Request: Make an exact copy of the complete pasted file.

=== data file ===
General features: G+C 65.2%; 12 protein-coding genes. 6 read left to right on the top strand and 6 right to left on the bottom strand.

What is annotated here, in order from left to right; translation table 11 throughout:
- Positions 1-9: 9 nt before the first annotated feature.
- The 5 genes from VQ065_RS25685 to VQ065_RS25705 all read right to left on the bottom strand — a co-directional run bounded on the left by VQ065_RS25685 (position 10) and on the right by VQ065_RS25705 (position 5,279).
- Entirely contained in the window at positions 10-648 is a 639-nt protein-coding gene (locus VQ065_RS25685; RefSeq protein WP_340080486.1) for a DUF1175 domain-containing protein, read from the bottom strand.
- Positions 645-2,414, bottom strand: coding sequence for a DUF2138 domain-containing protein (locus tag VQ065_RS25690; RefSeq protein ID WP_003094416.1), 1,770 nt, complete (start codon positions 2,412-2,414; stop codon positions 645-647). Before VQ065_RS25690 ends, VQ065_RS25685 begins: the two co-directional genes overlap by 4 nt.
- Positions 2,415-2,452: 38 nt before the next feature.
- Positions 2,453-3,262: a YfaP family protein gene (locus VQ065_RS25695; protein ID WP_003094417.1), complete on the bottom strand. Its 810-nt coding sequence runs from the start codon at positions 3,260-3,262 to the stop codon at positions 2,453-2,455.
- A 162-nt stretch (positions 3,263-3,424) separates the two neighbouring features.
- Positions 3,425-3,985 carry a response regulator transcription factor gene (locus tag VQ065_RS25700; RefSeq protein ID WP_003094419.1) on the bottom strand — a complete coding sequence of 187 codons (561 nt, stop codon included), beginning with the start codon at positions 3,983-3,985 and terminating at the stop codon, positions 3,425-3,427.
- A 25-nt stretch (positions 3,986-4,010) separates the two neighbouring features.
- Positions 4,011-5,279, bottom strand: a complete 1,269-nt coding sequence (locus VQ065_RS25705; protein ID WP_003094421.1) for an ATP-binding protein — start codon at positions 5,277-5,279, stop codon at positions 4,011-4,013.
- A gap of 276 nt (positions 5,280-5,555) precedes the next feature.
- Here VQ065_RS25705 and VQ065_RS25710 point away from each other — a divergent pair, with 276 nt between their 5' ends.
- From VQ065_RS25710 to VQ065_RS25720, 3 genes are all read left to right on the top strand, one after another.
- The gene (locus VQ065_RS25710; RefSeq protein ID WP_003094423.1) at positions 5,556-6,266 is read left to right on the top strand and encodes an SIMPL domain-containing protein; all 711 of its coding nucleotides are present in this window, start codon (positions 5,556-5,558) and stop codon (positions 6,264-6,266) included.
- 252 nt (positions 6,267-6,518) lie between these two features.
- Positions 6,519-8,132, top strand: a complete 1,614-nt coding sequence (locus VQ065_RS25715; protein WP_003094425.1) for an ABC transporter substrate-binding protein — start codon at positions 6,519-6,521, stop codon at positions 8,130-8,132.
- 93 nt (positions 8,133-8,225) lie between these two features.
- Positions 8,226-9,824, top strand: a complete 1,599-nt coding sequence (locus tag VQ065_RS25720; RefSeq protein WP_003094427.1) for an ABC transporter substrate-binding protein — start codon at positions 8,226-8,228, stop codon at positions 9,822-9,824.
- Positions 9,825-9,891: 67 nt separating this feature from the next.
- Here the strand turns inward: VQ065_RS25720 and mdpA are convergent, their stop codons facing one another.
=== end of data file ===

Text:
General features: G+C 65.2%; 12 protein-coding genes. 6 read left to right on the top strand and 6 right to left on the bottom strand.

What is annotated here, in order from left to right; translation table 11 throughout:
- Positions 1-9: 9 nt before the first annotated feature.
- The 5 genes from VQ065_RS25685 to VQ065_RS25705 all read right to left on the bottom strand — a co-directional run bounded on the left by VQ065_RS25685 (position 10) and on the right by VQ065_RS25705 (position 5,279).
- Entirely contained in the window at positions 10-648 is a 639-nt protein-coding gene (locus VQ065_RS25685; RefSeq protein WP_340080486.1) for a DUF1175 domain-containing protein, read from the bottom strand.
- Positions 645-2,414, bottom strand: coding sequence for a DUF2138 domain-containing protein (locus tag VQ065_RS25690; RefSeq protein ID WP_003094416.1), 1,770 nt, complete (start codon positions 2,412-2,414; stop codon positions 645-647). Before VQ065_RS25690 ends, VQ065_RS25685 begins: the two co-directional genes overlap by 4 nt.
- Positions 2,415-2,452: 38 nt before the next feature.
- Positions 2,453-3,262: a YfaP family protein gene (locus VQ065_RS25695; protein ID WP_003094417.1), complete on the bottom strand. Its 810-nt coding sequence runs from the start codon at positions 3,260-3,262 to the stop codon at positions 2,453-2,455.
- A 162-nt stretch (positions 3,263-3,424) separates the two neighbouring features.
- Positions 3,425-3,985 carry a response regulator transcription factor gene (locus tag VQ065_RS25700; RefSeq protein ID WP_003094419.1) on the bottom strand — a complete coding sequence of 187 codons (561 nt, stop codon included), beginning with the start codon at positions 3,983-3,985 and terminating at the stop codon, positions 3,425-3,427.
- A 25-nt stretch (positions 3,986-4,010) separates the two neighbouring features.
- Positions 4,011-5,279, bottom strand: a complete 1,269-nt coding sequence (locus VQ065_RS25705; protein ID WP_003094421.1) for an ATP-binding protein — start codon at positions 5,277-5,279, stop codon at positions 4,011-4,013.
- A gap of 276 nt (positions 5,280-5,555) precedes the next feature.
- Here VQ065_RS25705 and VQ065_RS25710 point away from each other — a divergent pair, with 276 nt between their 5' ends.
- From VQ065_RS25710 to VQ065_RS25720, 3 genes are all read left to right on the top strand, one after another.
- The gene (locus VQ065_RS25710; RefSeq protein ID WP_003094423.1) at positions 5,556-6,266 is read left to right on the top strand and encodes an SIMPL domain-containing protein; all 711 of its coding nucleotides are present in this window, start codon (positions 5,556-5,558) and stop codon (positions 6,264-6,266) included.
- 252 nt (positions 6,267-6,518) lie between these two features.
- Positions 6,519-8,132, top strand: a complete 1,614-nt coding sequence (locus VQ065_RS25715; protein WP_003094425.1) for an ABC transporter substrate-binding protein — start codon at positions 6,519-6,521, stop codon at positions 8,130-8,132.
- 93 nt (positions 8,133-8,225) lie between these two features.
- Positions 8,226-9,824, top strand: a complete 1,599-nt coding sequence (locus tag VQ065_RS25720; RefSeq protein WP_003094427.1) for an ABC transporter substrate-binding protein — start codon at positions 8,226-8,228, stop codon at positions 9,822-9,824.
- Positions 9,825-9,891: 67 nt separating this feature from the next.
- Here the strand turns inward: VQ065_RS25720 and mdpA are convergent, their stop codons facing one another.